By: Amal

Detecting Radiation


Radiation can not be detected by sight, hearing, feeling, or smelling. Radiation can only be detected by radiation devices that warn people of the presence of radiation and to keep watch of their level of r effected radiation. The most common radiation detectors are Geiger counters, scintillation counters, and film badges. These devices function because of the effects of radiation when it strikes atoms. Ions are created when the radiation knocks electrons off the atoms. These ions can then be detected by radiation devices and can also be seen through a photographic plate that shows the areas exposed to radiation with color. This radiation that has sufficient energy to knock off electrons of atoms of the attacked substance to produce ions is called ionizing radiation. Ionizing radiation is radiation emitted by radioisotopes.

Geiger Counter

Geiger counters can detect gama, alpha and beta radiation. A geiger counter has a Geiger- Mueller tube, a visual readout, and an audio readout. The Geiger- Mueller tube is a metal tube filled with gas that detects the radiation. This metal tube has a central wire electrode that is connected to a power supply. At one end of the tube, there is a thin window which is made from a material that can be penetrated by alpha, beta, and gamma rays. When ionizing radiation penetrates the thin window at that end of the metal tube, the gas inside the tube becomes ionized creating electrons and ions. This ionized gas becomes an electrical conductor because of the ions and the free electrons produced. The flow of electrons produces an electrical current flowing between the tube and the inside wire. Current flows every time the gas-filled metal tube is exposed to radiation. The bursts of current are detected by the Geiger counter which records the amount of radiation detected by these bursts. The Geiger counter beeps when it detects a burst of current and calculated the amount of radiation.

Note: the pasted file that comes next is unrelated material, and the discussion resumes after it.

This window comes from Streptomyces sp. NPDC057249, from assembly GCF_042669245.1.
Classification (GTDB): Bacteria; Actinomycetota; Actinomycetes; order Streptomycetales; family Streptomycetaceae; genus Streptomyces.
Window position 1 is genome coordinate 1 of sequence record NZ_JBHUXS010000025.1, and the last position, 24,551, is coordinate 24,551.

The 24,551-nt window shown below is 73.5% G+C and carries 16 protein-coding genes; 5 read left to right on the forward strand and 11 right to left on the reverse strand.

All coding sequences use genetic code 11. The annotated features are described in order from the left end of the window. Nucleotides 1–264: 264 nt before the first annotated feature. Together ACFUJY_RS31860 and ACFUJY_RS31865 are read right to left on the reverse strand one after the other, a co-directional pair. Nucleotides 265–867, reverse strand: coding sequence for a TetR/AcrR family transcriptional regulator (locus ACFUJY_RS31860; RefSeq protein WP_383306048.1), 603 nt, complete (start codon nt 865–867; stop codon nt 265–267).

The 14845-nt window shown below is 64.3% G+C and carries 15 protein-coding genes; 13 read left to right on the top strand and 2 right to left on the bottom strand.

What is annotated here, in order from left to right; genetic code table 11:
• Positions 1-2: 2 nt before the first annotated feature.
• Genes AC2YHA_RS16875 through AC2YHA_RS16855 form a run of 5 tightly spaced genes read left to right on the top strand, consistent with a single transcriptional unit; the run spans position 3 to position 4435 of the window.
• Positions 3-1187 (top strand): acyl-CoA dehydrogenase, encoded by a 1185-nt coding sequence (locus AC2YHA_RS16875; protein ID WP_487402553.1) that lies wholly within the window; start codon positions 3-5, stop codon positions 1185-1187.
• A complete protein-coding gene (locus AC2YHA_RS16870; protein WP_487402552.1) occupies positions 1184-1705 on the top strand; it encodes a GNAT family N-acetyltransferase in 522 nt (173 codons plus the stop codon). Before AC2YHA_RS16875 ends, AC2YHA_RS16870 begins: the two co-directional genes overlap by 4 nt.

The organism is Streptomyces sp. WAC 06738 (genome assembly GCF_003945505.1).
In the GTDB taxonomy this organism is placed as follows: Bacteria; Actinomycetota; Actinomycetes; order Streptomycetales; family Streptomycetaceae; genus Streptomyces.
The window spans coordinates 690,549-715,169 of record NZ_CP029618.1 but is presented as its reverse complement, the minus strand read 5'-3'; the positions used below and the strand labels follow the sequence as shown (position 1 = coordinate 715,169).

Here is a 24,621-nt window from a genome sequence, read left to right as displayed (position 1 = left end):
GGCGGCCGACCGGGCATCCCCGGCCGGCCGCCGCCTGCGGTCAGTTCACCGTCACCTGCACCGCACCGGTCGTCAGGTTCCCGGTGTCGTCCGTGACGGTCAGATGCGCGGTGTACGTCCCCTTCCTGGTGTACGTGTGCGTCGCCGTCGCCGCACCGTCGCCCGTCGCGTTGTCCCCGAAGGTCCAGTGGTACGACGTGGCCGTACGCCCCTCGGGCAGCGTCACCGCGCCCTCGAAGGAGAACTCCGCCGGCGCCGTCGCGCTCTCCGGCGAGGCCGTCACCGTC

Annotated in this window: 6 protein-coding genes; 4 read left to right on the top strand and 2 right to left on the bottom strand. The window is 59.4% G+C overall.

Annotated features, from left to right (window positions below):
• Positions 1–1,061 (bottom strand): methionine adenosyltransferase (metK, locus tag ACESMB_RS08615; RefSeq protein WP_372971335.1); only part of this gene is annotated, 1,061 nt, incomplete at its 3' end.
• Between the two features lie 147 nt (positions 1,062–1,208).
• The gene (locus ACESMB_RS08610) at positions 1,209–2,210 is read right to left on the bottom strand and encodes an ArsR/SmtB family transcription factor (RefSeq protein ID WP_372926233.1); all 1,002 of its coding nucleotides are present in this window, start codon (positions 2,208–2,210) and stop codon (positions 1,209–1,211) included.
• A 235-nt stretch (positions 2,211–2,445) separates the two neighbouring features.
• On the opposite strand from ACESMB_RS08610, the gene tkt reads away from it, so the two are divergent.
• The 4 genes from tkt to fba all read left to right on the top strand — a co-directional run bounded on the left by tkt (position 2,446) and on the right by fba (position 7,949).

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Scintillation Counter

Detecting radiation can also be accomplished with the use of a scintillator. A scintillator is a substance which emits light when struck by an ionizing particle. Scintillation counters have been functioned to detect all types of ionizing radiation, and is therefore the most useful.
A scintillation counter detects radiation by using a transparent crystal coat, usually phosphor, that emits bright flashes of light when ionizing radiation strikes the crystal. Electrons from the ionizing radiation effect are trapped into an excited state and emit a photon when they decay to the ground state. The emition of a photon causes a bright flash of light to appear called scintillations. The number of flashes, and each of their energies are detected electronically with the scintillation counter. The information is then converted into electronic pulses, which are measured and recorded.

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Scintillation counter
Scintillation counter

Film Badge

A film badge consists of various layers of photographic film covered with black lightproof paper. These many layers of photographic film covered with black lightproof paper are all encased in a plastic or metal holder. This film badge is an important and useful radiation detector, epecially for people who work near any type of radiation source, such as technicians and radiologists. These people who work near a radiation source wear the film badge the whole time that they are at work. At specific intervals, the film is removed and developed depending on the frequency with the type of work being involved. The darkening of the film determines the strength and type of radiation that was exposed. These results are then recorded. Film badges can only monitor the degree of radiation exposure. Film badges can not protect a person from radiation exposure. Keeping a safe distance from the radiation source and using appropriate shielding is the only way to protect oneself from radiation.